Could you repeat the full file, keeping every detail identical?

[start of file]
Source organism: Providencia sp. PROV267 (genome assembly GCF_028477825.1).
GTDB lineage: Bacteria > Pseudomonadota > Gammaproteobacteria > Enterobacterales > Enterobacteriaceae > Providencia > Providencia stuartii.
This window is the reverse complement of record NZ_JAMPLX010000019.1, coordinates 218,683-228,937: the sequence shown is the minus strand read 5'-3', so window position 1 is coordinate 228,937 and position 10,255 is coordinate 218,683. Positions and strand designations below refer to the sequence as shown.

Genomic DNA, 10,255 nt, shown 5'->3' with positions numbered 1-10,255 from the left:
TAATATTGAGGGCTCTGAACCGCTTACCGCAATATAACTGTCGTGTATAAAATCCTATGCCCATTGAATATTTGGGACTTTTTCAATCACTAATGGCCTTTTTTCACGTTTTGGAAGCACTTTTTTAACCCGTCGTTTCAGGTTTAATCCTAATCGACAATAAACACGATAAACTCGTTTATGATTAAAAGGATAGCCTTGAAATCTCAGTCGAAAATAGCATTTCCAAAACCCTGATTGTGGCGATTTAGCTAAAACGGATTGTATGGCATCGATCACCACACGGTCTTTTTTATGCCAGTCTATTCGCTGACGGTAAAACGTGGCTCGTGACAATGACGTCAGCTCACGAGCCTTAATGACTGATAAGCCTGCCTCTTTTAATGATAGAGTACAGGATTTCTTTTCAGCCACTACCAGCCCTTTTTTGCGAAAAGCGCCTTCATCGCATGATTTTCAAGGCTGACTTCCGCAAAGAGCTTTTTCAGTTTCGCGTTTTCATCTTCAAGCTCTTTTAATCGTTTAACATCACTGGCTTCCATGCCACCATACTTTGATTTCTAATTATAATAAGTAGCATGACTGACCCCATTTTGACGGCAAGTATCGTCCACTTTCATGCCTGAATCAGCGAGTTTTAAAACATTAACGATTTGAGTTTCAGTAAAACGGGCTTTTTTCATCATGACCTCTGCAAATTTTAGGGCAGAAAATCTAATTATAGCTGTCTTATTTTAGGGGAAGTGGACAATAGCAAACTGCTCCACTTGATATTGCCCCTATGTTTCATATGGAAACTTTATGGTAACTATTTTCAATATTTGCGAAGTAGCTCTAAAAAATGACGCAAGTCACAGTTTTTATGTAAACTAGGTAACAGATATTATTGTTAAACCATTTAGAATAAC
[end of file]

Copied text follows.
Source organism: Providencia sp. PROV267 (genome assembly GCF_028477825.1).
GTDB lineage: Bacteria > Pseudomonadota > Gammaproteobacteria > Enterobacterales > Enterobacteriaceae > Providencia > Providencia stuartii.
This window is the reverse complement of record NZ_JAMPLX010000019.1, coordinates 218,683-228,937: the sequence shown is the minus strand read 5'-3', so window position 1 is coordinate 228,937 and position 10,255 is coordinate 218,683. Positions and strand designations below refer to the sequence as shown.

Genomic DNA, 10,255 nt, shown 5'->3' with positions numbered 1-10,255 from the left:
TAATATTGAGGGCTCTGAACCGCTTACCGCAATATAACTGTCGTGTATAAAATCCTATGCCCATTGAATATTTGGGACTTTTTCAATCACTAATGGCCTTTTTTCACGTTTTGGAAGCACTTTTTTAACCCGTCGTTTCAGGTTTAATCCTAATCGACAATAAACACGATAAACTCGTTTATGATTAAAAGGATAGCCTTGAAATCTCAGTCGAAAATAGCATTTCCAAAACCCTGATTGTGGCGATTTAGCTAAAACGGATTGTATGGCATCGATCACCACACGGTCTTTTTTATGCCAGTCTATTCGCTGACGGTAAAACGTGGCTCGTGACAATGACGTCAGCTCACGAGCCTTAATGACTGATAAGCCTGCCTCTTTTAATGATAGAGTACAGGATTTCTTTTCAGCCACTACCAGCCCTTTTTTGCGAAAAGCGCCTTCATCGCATGATTTTCAAGGCTGACTTCCGCAAAGAGCTTTTTCAGTTTCGCGTTTTCATCTTCAAGCTCTTTTAATCGTTTAACATCACTGGCTTCCATGCCACCATACTTTGATTTCTAATTATAATAAGTAGCATGACTGACCCCATTTTGACGGCAAGTATCGTCCACTTTCATGCCTGAATCAGCGAGTTTTAAAACATTAACGATTTGAGTTTCAGTAAAACGGGCTTTTTTCATCATGACCTCTGCAAATTTTAGGGCAGAAAATCTAATTATAGCTGTCTTATTTTAGGGGAAGTGGACAATAGCAAACTGCTCCACTTGATATTGCCCCTATGTTTCATATGGAAACTTTATGGTAACTATTTTCAATATTTGCGAAGTAGCTCTAAAAAATGACGCAAGTCACAGTTTTTATGTAAACTAGGTAACAGATATTATTGTTAAACCATTTAGAATAAC